Molecular cloning of the alpha subunit of human and guinea pig leukocyte adhesion glycoprotein Mo1: chromosomal localization and homology to the alpha subunits of integrins.

M. A. Arnaout, E. Remold-O'Donnell, M. W. Pierce, P. Harris, D. G. Tenen

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The cell-surface glycoprotein Mo1 is a member of the family of leukocyte cell adhesion molecules (Leu-CAMs) that includes lymphocyte function-associated antigen 1 (LFA-1) and p150,95. Each Leu-CAM is a heterodimer with a distinct alpha subunit noncovalently associated with a common beta subunit. Leu-CAMs play crucial roles in cell-cell and cell-matrix interactions. We describe the isolation and analysis of two partial cDNA clones encoding the alpha subunit of the Leu-CAM Mo1 in humans and guinea pigs. A monoclonal antibody directed against an epitope in the carboxyl-terminal portion of the guinea pig alpha chain was used for immunoscreening a lambda gt11 expression library. The sequence of a 378-base-pair insert from one immunoreactive clone revealed a single continuous open reading frame encoding 126 amino acids including a 26-amino acid tryptic peptide isolated from the purified guinea pig alpha subunit. A cDNA clone of identical size was isolated from a human monocyte/lymphocyte cDNA library by using the guinea pig clone as a probe. The human clone also encoded a 126-amino acid peptide including the sequence of an additional tryptic peptide present in purified human Mo1 alpha chain. RNA gel blots revealed that mature Mo1 alpha chain mRNA is approximately 5 kilobases in guinea pigs and humans. Southern analysis of DNA from hamster-human hybrids localized the human Mo1 alpha chain to chromosome 16, which has been shown to contain the gene for the alpha chain of lymphocyte function-associated antigen 1. A comparison of the Mo1 alpha chain coding region revealed significant homologies with carboxyl-terminal portions of the alpha subunits of fibronectin, vitronectin, and platelet IIb/IIIa receptors. These data suggest that the alpha subunits of Leu-CAMs evolved by gene duplication from a common ancestral gene and strengthen the hypothesis that the alpha subunits of these heterodimeric cell adhesion molecules on myeloid and lymphoid cells, platelets, and fibroblasts are evolutionary related.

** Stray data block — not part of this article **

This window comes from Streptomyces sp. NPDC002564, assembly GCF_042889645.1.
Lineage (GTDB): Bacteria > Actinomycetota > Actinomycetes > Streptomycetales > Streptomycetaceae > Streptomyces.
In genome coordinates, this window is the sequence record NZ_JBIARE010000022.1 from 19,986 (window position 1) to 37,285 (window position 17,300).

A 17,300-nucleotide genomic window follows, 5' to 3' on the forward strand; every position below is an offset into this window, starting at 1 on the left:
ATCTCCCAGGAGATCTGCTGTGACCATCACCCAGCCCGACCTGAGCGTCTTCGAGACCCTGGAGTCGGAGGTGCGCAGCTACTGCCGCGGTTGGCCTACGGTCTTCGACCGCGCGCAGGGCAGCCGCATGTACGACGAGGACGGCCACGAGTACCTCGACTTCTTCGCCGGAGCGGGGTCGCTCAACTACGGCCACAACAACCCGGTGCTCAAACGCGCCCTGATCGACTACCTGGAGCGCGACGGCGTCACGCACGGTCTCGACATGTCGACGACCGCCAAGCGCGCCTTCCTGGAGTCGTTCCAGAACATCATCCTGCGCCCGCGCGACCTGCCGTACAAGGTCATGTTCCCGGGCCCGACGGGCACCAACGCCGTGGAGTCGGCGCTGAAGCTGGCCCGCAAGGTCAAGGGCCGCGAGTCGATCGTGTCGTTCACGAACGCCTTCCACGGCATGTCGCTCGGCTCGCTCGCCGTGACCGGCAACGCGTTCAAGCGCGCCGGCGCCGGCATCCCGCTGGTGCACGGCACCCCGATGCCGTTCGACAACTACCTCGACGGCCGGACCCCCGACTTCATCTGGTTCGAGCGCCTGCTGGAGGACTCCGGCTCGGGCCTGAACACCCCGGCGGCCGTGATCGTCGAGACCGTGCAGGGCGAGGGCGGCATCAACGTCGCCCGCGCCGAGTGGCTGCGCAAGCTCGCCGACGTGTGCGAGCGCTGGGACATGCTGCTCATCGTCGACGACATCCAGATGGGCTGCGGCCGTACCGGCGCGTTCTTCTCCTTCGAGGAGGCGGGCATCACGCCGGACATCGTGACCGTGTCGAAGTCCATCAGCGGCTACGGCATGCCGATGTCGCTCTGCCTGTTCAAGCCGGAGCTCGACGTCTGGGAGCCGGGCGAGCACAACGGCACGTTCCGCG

Original languageEnglish (US)
Pages (from-to)2776-2780
Number of pages5
JournalProceedings of the National Academy of Sciences of the United States of America
Issue number8
StatePublished - Apr 1988


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